So what? Are fans and baseball gods going to look askance at Ichiro if he ends up with 190 hits in 2011? Of course not. Ichiro prides himself on consistency, at least that which can be measured with numbers. But there are times when team needs are paramount. Getting Wells, Robinson and others some time in right field is more important.
Besides Ichiro, the Mariners have two other over-30 vets not pulling their contract weight: Chone Figgins and Miguel Olivo. All three are signed at least through next year. Figgins has been benched. Olivo’s increasing shortcomings behind the plate must be tolerated because the club has no reliable alternative, and he leads with 16 homers. Ichiro needs to make way.
For themselves as well as the franchise, the young guys need every at-bat possible, to see who can play where, hit best in which spot in the lineup, and who can overcome major league setbacks.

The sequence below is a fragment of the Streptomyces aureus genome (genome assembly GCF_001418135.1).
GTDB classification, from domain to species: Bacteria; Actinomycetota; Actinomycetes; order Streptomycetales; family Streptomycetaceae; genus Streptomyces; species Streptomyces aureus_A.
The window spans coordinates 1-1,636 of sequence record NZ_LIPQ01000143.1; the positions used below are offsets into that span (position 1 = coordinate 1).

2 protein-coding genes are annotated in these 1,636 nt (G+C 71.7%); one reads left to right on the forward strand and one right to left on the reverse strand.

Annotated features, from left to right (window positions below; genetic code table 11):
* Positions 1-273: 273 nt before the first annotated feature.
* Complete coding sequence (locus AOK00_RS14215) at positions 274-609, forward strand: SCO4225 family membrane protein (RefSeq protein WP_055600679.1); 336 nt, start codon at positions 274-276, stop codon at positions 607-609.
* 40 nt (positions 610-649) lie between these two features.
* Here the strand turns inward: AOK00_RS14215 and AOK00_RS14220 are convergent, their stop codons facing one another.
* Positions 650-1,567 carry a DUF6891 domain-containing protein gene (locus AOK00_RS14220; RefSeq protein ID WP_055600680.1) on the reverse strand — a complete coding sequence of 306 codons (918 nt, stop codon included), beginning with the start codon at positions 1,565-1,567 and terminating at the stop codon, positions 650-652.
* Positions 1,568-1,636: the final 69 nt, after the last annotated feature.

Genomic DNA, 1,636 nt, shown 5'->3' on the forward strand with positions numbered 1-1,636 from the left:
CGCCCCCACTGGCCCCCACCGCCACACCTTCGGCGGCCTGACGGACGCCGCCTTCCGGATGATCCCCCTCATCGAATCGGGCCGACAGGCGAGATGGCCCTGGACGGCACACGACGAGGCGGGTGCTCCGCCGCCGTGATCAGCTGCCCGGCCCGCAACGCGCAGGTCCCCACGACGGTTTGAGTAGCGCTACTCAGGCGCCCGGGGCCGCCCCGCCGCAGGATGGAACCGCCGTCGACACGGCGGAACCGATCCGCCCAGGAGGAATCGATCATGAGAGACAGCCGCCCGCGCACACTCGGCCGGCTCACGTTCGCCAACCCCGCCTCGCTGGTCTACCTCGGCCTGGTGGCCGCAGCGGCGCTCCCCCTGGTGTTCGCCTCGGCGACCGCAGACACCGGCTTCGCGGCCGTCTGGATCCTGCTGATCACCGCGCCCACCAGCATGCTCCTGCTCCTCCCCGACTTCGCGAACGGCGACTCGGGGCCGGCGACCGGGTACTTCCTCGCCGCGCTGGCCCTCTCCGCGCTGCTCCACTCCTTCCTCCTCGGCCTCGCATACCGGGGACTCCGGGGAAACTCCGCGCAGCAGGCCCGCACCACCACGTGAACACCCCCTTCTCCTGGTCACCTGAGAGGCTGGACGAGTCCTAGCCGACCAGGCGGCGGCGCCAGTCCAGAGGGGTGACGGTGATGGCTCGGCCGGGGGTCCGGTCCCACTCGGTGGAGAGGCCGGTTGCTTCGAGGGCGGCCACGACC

Wedge talked about the the scouting/video data now compiled on every player. The difference between his playing days and now “is night and day,” he said. “Once you have 30-50 at-bats, there’s a book on you. And if you have success, the book gets bigger.”
Which might account for Ackley striking out three times Sunday, and the three other rookies in the lineup combining with him to go 2 for 16.
Seager, the rookie third baseman, explained his biggest lesson learned on his fast track to The Show.
“The higher you get, the less mistakes you’ll see (from pitchers),” he said. “If you get your one (good) pitch, don’t miss it.”
Even though GM Jack Zduriencik and his scouting team deserve to have a contract extension, they need every resource to know their player assets. The franchise over its history has dealt away at least one full All-Star team, maybe two.
It may be the club’s one enduring tradition, and it has to stop.